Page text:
After years of high-profile onstage announcements, Oculus has decided to quietly deliver the successor to its flagship Rift virtual reality headset, confirming most bits of our October report with the release of the new Oculus Rift S.
As we first reported, the biggest improvements to the Oculus Rift S are a move to the company’s inside-out “Insight” camera tracking system and modest updates to the display resolution. The biggest surprise is that this headset is being built in partnership with Lenovo and the Rift S seems to have strongly inherited Lenovo’s design ethos for its VR products, for better or worse…
When asked at a low-key private press event how they were framing the new device, Oculus co-founder Nate Mitchell called the Rift S an “evolution not a revolution” over the original Rift. That being said, the design is entirely new, but not all of the changes are ones VR fans will be happy about.
The Rift S will be replacing the Rift in the Oculus product lineup.
Here’s what’s different:
- Small resolution increase from (1080 x 1200) to (1280 x 1440), improved lenses
- Frame rate is dropping from 90hz to 80hz
- Switched from OLED to the LCD panels used on Oculus Go
- 5 onboard cameras for inside-out camera tracking
- Ships with updated Oculus Touch controllers, same as what ships with Quest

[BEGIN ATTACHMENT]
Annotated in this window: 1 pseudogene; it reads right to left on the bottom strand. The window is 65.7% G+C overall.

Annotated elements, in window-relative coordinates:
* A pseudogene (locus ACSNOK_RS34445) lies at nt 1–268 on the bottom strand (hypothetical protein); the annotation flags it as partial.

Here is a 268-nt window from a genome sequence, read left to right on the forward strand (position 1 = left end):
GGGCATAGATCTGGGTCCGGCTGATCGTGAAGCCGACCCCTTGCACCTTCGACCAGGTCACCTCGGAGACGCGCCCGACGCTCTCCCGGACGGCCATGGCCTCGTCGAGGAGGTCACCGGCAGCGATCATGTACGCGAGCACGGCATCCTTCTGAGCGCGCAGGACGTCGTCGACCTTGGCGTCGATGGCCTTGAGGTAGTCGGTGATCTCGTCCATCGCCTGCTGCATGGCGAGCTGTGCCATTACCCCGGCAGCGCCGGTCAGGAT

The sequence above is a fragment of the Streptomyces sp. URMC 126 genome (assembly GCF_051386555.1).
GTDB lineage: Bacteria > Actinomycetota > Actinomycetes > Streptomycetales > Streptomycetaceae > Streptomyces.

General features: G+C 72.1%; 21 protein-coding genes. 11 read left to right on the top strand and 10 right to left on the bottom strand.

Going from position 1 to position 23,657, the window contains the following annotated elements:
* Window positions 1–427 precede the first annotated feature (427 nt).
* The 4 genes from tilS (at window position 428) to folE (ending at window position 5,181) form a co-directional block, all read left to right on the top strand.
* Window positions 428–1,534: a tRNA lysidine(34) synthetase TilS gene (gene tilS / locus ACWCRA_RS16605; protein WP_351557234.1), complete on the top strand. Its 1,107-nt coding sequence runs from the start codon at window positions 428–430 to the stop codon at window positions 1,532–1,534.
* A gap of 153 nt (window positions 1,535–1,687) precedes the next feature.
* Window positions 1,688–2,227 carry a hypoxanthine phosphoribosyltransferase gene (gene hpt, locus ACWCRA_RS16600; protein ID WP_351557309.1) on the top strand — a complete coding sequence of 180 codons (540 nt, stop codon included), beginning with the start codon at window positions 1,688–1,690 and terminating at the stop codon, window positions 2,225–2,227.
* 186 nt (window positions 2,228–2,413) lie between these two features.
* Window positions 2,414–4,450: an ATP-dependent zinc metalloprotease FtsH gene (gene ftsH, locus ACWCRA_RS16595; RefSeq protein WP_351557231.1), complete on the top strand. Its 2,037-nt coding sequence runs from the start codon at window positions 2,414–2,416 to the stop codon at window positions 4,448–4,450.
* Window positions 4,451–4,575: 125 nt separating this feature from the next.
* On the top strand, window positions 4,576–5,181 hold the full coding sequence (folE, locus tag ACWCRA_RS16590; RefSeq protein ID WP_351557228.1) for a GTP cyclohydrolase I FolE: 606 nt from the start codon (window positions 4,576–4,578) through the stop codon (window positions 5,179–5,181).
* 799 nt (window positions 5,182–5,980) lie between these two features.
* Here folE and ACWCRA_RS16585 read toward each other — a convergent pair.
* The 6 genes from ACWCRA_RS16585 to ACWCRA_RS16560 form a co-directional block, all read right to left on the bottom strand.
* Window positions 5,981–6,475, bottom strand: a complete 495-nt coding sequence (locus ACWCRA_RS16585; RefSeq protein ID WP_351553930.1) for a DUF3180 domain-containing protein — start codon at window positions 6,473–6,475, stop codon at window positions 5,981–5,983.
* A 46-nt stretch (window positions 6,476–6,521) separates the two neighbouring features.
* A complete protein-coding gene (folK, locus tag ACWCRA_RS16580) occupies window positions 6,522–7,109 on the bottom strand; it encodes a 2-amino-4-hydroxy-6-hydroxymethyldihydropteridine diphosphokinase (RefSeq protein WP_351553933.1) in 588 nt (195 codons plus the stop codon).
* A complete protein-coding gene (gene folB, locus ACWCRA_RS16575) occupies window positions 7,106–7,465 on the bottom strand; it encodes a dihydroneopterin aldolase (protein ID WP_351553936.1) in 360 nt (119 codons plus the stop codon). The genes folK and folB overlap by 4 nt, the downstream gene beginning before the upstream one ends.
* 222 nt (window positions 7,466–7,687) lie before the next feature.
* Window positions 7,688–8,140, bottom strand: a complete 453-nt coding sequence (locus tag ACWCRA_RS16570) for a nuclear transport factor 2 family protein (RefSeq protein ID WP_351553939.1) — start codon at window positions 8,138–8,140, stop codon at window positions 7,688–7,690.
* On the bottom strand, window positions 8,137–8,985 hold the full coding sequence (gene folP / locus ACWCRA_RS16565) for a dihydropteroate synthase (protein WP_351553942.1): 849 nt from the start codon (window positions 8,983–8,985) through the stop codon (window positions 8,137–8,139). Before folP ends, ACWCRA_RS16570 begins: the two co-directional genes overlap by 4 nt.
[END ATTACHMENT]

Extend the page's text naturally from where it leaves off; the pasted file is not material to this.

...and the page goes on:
- Loses the on-ear headphones for cheaper-sounding near-ear speakers similar to Oculus Go
- Ditches the flexible strap for a rigid “halo” design like the PlayStation VR headset
- FoV is “slightly larger” on the Rift S compared to the Rift, Oculus tells us
- No manual adjustment of distance between your eyes (IPD)
- PC spec requirements are largely the same, though you may need a faster CPU we are told
- More expensive than the last generation at $399 versus $349
- Launching in spring 2019
As we reported last year, the Rift S is a product of trade-offs. It was green-lit only after a more ambitious redesign was cancelled by the company.
This was a decision former-CEO and co-founder Brendan Iribe strongly repudiated. A source told TechCrunch his departure was partially due to his lack of interest in “offering compromised experiences that provided short-term user growth but sacrificed on comfort and performance.”
The Rift S is certainly full of compromises.
The original Rift and Touch were shipped as a $798 combo that eventually had the price reduced to $349 as the result of round after round of price cuts. The Rift S is more expensive, but it feels cheaper, with Lenovo’s hard plastic design and the loss of key features designed for comfort, like on-ear headphones and IPD adjustment. That being said, most first-time users will be thrilled by the easier setup process for the onboard cameras and not having to worry about things like USB bandwidth management for wired sensors.
The tracking system is powerful, but it seems like Oculus had to make some controversial choices to end up with this product, so we’ll see what the broader reaction is. The headset and controllers are coming sometime this spring and will retail for $399.